I have come across this image on the web at njscuba.net/artifacts/obj_hull_wood.html which is a excellent guide to the parts that can be found laying in the sand. Hopefully I should remember to bring my camera this time.
The area around the wreck is a littered with remains of bottles over 100 years old, the Thanet Coast project is now aware of this and so is TDC. Even though the glass is inert and blunted it does not give a good impression for a tourist beach. So if everyone who visits the wreck brings a carrier bag and takes away at least a dozen pieces I sure the area will be clear in time for the warmer weather.
There is every chance that complete Victorian bottles can be found , also some interesting embossed fragments of glass can be picked up. On thing to also look out for is pieces of plate that bear the names of the paddle steamer companies that used the Jetty and the Harbour Arm.
Monday, 23 May 2011
This morning I dropped into Marine Studios in Albert Terrace to give the studio my collection of items that I picked up last year and this winter including the Mitten crab samples, about twenty pieces of Amber and a collection of clams. As I looked out of the window across the main sands the tide was out. Directly out from Godden gap on Marine Terrace on the low water mark I could see this gully that the Margate metal detector users have been telling me about. From where I was standing I could see a few timbers from the wreck that had exposed this winter in the same gully.
I had heard about the wreck uncovering a few months ago and this was the first opportunity I have had to give it a good look. By closer examination I estimate the wooden wreckage to be about 25 feet long and between 6 to 8 feet wide and scattered around there are a number of ribs from the wreckage. The condition of the timber is excellent and the ribs are laying loose so they can easily be carried off the beach. Around the wreckage are deposits of clay from the Tivoli Brooks and a mixture of shingle and loose chalk. Amongst the layers of chalk and clay there were shards of plate, clay pipe stems, broken bottles, worn beach glass and all the debris associated with the Victorian / Edwardian seaside up until the 1930's. I carried out a quick search of the area and it was quick with the tide coming in. Finds included a complete lamont pattern mineral water bottle circa 1880's and a part of a M J Harlow mineral water bottle minus a neck probably dated around pre First World War. I also came across a large granite block which may have been ballast from the Wreck.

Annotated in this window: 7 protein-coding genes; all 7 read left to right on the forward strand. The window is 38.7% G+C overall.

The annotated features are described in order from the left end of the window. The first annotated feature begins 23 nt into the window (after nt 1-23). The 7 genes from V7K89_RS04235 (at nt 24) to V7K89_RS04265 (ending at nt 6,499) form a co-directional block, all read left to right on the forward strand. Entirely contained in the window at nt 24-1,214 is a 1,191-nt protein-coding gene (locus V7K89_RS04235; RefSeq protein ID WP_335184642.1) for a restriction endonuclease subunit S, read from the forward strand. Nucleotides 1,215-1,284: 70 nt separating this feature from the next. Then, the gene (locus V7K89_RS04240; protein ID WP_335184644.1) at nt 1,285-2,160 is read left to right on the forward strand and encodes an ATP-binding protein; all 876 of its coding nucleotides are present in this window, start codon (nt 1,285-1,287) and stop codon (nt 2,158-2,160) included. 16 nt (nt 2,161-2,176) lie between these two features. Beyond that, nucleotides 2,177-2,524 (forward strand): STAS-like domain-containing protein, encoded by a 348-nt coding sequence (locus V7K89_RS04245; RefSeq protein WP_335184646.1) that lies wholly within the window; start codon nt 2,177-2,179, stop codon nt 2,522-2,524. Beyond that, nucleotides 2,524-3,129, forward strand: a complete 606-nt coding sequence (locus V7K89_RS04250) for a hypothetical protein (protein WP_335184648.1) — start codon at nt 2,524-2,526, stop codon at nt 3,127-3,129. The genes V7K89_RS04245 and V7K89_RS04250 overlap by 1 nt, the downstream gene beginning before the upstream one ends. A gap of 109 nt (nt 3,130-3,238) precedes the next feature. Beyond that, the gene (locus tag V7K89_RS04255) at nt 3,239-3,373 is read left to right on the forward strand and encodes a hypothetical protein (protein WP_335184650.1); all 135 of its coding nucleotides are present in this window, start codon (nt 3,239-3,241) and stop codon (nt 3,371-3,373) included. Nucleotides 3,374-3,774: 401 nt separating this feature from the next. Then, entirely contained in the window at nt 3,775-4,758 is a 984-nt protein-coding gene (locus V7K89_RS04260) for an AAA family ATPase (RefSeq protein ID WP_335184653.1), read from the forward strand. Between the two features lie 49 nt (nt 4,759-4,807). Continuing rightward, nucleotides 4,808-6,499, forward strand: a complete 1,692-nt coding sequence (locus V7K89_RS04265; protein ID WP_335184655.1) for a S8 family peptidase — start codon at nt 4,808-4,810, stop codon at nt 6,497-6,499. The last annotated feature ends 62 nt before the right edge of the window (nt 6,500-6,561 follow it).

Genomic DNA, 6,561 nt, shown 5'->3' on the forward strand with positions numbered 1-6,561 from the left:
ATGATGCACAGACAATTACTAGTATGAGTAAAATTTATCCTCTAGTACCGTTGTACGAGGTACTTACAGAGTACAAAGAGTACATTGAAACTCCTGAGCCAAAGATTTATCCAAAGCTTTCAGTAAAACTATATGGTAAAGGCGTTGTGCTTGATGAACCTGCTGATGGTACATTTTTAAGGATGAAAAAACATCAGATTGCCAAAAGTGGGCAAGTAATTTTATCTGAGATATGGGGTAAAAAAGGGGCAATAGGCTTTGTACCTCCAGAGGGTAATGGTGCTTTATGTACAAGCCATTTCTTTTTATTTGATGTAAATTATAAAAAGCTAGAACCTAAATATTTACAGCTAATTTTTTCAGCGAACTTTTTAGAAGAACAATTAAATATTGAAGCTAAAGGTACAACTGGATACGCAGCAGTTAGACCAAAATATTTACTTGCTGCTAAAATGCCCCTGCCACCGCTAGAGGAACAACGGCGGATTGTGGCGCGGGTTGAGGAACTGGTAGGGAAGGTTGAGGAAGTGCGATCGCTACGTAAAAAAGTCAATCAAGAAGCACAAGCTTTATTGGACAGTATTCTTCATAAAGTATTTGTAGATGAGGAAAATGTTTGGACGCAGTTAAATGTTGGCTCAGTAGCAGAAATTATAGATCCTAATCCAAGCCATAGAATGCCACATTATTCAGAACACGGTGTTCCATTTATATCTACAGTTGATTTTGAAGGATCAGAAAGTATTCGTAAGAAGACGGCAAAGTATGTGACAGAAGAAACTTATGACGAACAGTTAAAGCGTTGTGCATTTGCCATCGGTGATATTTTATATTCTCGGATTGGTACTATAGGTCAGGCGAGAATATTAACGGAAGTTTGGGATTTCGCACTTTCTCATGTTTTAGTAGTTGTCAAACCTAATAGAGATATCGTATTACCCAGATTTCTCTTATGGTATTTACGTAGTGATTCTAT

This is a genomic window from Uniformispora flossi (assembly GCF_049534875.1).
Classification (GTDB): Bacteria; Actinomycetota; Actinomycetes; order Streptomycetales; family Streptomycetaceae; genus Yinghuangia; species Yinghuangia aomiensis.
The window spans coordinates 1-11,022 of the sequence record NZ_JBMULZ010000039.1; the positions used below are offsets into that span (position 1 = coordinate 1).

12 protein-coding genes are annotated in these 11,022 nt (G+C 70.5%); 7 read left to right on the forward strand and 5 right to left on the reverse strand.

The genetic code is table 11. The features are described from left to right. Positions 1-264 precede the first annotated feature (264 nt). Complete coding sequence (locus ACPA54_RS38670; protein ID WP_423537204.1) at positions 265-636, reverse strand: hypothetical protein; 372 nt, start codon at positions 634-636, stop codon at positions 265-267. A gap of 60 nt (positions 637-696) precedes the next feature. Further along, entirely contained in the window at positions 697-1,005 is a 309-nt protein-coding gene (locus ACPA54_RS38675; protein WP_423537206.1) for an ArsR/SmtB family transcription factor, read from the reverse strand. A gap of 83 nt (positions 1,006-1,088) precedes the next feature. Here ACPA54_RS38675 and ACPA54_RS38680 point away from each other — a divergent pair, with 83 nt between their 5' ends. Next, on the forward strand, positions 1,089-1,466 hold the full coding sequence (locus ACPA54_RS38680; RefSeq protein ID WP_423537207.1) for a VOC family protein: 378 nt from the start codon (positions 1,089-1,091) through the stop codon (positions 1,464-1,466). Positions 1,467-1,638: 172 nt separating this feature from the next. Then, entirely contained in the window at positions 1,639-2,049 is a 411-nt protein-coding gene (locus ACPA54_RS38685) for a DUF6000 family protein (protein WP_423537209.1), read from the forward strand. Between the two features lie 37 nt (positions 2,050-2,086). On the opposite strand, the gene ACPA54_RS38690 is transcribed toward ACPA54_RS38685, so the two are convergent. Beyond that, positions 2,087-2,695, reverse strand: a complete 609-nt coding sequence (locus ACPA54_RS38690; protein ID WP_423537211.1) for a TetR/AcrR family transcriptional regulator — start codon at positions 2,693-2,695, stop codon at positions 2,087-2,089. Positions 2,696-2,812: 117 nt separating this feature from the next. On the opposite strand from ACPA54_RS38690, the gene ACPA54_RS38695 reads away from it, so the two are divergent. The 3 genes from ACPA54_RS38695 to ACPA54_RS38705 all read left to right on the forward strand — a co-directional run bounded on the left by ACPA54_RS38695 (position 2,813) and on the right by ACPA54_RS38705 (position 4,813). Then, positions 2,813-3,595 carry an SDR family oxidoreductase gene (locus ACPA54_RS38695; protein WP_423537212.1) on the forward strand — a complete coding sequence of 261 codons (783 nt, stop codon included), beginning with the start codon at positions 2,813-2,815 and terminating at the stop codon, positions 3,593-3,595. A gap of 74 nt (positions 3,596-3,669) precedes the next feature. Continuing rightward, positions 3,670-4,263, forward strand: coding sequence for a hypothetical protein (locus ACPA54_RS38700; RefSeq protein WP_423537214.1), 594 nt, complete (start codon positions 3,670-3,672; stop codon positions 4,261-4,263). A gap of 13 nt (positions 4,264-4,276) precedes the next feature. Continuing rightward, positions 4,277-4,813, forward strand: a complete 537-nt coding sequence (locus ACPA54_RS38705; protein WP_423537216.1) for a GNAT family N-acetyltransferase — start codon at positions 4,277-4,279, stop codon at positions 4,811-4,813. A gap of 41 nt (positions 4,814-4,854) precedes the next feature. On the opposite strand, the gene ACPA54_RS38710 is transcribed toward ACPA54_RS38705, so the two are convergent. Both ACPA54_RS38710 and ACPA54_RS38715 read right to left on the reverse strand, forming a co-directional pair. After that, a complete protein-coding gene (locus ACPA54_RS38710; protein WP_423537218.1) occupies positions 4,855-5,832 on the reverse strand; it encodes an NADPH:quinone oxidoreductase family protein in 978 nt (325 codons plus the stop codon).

Dating a wreck like this can be difficult and does take a great deal of research, however I do have a theory.
As soon as I saw the wreckage I was amazed at the amount of timber because being so close to Margate as a single wreck would have been completely salvaged as every available piece would have been used by the local population even if it was used for firewood. Therefore I would assume that the wrecking could have happened at a time when more than one vessel was wrecked. The theory being that rich and easy pickings and financial reward would take priority of firewood. This would then point to the storm of 24th November 1877 when the wind changed dramatically from SSE to NNE severe force gale driving all the shipping anchored in the Margate Roads onto the shore. This events surrounding this storm are well documented in the Margate Historical Society archives by Mick Twyman, John Willaims and Chris Sandwell.
In the Margate area alone seven ships were wrecked during that storm and many were driven ashore damaged. On Michael's Thanetonline, Michael published a postcard some time back of a badly damaged Margate Jetty that was damaged by the " Charles Davenport" that had been driven along the coast by this gale and sliced into the Jetty. In the background of this postcard many sailing ships can be seen aground in the bay and on the Nayland which would have occupied all the available local labour from carpenters , seamen and salvagers. Also taking into consideration all the loses on the North Kent coast I am sure the coastline would have been littered with easy pickings for the local population who would have had the luxury of ignoring such a bounty on Margate main sands.
I stress this is only a plausible theory until further research is carried out